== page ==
Passing around the scorn

“You get smaller as the world gets big
The more you know you know you don’t know shit
“The Whiz Man” will never fit you like “The Whiz Kid” did
So why you gotta act like you know when you don’t know?
It’s OK if you don’t know everything”
— Ben Folds, from the song “Bastard”

So let’s start here, because I really don’t know where else to start.

I usually don’t like to criticize people in the media. I guess that’s just the way I operate.

Of course, I operate this way for a number of reasons. First of all, we all know that there are plenty of people throwing jabs at media members. And really, who wants to join that argument?

Secondly — and I think this is the most important thing — I sincerely dislike the fact that many people seem to refer to the media as one singular body. There seems to be this line of thinking that the “media” is this one huge mass of people. And, of course, they all work in the same way. And, of course, everyone works together in the same room.

Of course, this is an exaggeration. However, I think there’s some truth in that statement, too.

For instance, did you know that “media” is plural?

Yep, it’s the plural form of “medium”. So whenever I hear someone say something like, “the media is” terrible, or “The media is” so biased, I really do start to cringe.

Of course, all of this is not that important. But it did cross my mind today… and that’s where we begin.

So I’m watching ESPN’s “Around The Horn” on Tuesday afternoon. To be honest, I really don’t watch this show that often.

I do enjoy Tony Reali, who seems to be a really gifted TV sports guy. And sometimes it’s nice to get a quick, 30-minute run-through of the bigger stories of the day.

And on Tuesday, believe it or not, “Around The Horn” led off with K-State’s Big Monday victory over Texas. So even though I don’t care much for “Around The Horn”, this did seem to be a nice moment for Kansas State.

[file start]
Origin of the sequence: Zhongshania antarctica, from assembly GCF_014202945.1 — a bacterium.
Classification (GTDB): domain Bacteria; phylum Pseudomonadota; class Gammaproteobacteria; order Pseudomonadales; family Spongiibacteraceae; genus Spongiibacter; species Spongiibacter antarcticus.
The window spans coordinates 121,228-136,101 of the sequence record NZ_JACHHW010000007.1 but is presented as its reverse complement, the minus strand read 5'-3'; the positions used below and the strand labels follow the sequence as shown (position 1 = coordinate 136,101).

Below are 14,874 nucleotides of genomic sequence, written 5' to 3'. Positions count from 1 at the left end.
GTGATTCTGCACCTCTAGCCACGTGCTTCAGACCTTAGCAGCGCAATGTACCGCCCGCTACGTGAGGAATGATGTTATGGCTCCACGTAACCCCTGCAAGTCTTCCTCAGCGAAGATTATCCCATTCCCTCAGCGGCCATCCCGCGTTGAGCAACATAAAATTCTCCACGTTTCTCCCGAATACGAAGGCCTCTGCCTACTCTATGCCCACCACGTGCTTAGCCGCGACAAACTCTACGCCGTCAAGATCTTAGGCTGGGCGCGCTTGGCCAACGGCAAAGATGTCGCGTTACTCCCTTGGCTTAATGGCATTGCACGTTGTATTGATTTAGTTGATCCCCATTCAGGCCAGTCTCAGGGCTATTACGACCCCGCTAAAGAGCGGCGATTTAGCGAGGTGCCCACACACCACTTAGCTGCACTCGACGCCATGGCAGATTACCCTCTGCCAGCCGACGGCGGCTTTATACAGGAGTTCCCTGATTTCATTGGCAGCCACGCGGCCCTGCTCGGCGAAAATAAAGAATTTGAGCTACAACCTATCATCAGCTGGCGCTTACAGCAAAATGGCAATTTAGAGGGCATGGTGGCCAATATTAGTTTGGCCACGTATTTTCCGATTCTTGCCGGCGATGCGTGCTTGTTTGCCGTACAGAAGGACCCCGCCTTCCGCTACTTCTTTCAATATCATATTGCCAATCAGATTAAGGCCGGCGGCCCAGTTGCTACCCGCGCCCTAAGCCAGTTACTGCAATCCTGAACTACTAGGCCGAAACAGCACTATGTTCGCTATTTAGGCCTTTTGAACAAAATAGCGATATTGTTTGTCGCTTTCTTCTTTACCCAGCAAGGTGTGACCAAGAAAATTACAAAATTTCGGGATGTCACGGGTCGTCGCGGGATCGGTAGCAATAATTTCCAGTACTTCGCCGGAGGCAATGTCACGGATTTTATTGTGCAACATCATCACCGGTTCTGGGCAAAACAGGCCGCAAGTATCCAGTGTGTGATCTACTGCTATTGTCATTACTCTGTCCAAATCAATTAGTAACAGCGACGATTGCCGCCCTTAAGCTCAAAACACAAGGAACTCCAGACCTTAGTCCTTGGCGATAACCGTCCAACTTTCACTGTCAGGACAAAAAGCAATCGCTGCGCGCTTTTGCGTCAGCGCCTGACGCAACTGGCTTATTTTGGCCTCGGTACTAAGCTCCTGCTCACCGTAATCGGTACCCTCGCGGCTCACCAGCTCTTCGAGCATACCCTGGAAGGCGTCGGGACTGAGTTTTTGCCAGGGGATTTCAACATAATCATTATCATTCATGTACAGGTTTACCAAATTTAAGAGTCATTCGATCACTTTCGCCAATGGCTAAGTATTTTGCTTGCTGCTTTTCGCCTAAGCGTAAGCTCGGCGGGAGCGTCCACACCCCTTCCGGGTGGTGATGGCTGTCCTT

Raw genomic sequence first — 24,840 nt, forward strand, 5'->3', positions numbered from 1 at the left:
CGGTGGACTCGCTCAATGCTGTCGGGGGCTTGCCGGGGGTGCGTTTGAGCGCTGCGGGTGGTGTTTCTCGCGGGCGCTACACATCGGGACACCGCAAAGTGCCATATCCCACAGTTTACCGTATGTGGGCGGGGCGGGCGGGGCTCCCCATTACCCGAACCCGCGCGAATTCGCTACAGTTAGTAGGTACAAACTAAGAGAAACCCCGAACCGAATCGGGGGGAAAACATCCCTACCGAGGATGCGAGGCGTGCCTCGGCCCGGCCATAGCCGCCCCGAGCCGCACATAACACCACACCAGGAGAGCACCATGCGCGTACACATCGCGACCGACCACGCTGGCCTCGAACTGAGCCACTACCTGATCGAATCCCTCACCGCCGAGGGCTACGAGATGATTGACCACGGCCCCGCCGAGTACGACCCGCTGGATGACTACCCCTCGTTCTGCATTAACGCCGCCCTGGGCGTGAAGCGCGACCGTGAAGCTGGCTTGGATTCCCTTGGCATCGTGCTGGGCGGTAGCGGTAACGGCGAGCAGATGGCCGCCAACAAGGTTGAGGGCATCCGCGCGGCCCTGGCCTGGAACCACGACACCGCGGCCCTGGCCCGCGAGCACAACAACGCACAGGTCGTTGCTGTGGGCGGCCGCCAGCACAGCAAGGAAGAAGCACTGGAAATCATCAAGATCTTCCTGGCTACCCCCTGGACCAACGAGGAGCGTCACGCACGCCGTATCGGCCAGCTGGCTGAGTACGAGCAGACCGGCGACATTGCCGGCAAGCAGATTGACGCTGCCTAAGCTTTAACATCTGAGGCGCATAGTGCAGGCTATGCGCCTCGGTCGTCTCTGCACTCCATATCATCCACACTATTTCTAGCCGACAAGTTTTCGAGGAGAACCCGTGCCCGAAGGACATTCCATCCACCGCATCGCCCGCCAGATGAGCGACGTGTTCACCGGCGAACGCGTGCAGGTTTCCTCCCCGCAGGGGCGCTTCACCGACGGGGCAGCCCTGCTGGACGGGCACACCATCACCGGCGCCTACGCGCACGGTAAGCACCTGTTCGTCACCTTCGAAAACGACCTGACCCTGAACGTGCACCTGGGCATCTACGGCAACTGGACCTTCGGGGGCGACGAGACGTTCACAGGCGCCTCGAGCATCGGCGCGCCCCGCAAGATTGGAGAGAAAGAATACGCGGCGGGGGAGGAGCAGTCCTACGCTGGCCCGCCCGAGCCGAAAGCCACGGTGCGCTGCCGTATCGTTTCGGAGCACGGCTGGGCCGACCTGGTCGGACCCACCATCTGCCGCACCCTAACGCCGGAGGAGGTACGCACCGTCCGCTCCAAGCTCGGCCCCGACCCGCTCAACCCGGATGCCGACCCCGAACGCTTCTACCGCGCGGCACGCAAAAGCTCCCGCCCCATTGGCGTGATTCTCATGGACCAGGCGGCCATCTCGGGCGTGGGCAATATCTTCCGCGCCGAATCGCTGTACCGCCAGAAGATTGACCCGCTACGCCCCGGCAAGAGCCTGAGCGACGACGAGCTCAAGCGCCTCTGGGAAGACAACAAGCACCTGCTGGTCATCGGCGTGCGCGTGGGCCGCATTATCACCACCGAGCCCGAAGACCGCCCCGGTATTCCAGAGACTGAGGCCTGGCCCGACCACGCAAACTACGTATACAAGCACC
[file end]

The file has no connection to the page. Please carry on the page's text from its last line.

I have a personal connection to Kansas State. My parents grew up in Manhattan. My sister went to K-State. And I remember the Tom Asbury and Jim Woolridge years, when K-State took the court with Pervis Pasco, Jeremiah Massey and a bunch of worthless spare parts. Those were tough years.

And now, K-State is back in the top 10, they beat the No. 1 team in America, and for 24 hours, they were the toast of college basketball*.

*And did you see that K-State coach Frank Martin said he’d “destroy” his players if they didn’t come hard at their next practice? That had to be one of the all-time great quotes after a victory, right? Here are the exact words…

“Wednesday, if we don’t come in and compete, I am going to destroy them.”

Tony Reali started by hyping K-State’s win. He mentioned Martin’s quote. He mentioned the fact that the Wildcats hadn’t beaten a No. 1-ranked team since 1994 (Kansas). And he mentioned that K-State’s students didn’t rush the floor — a move that is giving K-State’s students some major street-cred among people who care about such things.

But then Reali had to toss off the discussion to the first pundit, and in this case it was Kevin Blackistone*.

*Let me first say that I don’t want this to come off as a dig at Blackistone. I’ve never met the guy, but I’m sure he’s good people. And the guy is a pretty fine journalist. He’s been everywhere — The Boston Globe, The Chicago Reporter, The Dallas Morning News, and now he’s writing for FanHouse.com. However, I am going to use him as an example in a much larger problem.

Of course, Reali threw it to Blackistone using some hip language like this:

Reali: So, K-State students decide NOT TO RUSH THE FLOOR, you cool with this KB?

Blackistone: Yea. I’m cool with this, Tony. It was a good move. They THOUGHT THEY WERE GOING TO WIN THIS GAME. K-State has a good team this year. They came in ranked ninth (in the coaches’ poll) and Curtis Kelly — this guy is a great player. He’s a National Player of The Year Candidate. He’s a double-double threat every time he takes the floor.

Now, I’m not sure if you follow college basketball. And even if you do, you probably don’t follow K-State basketball that closely. So let’s take things slowly. But there is one sentence here that I want you to pay close attention to.

“Curtis Kelly — this guy is a great player. He’s a National Player of The Year Candidate.”

Thing is, I’ve been following K-State pretty closely this season. Obviously, I haven’t been following the Wildcats as closely as say, an actual “K-State fan”, but let’s just say that sentence seemed a little off.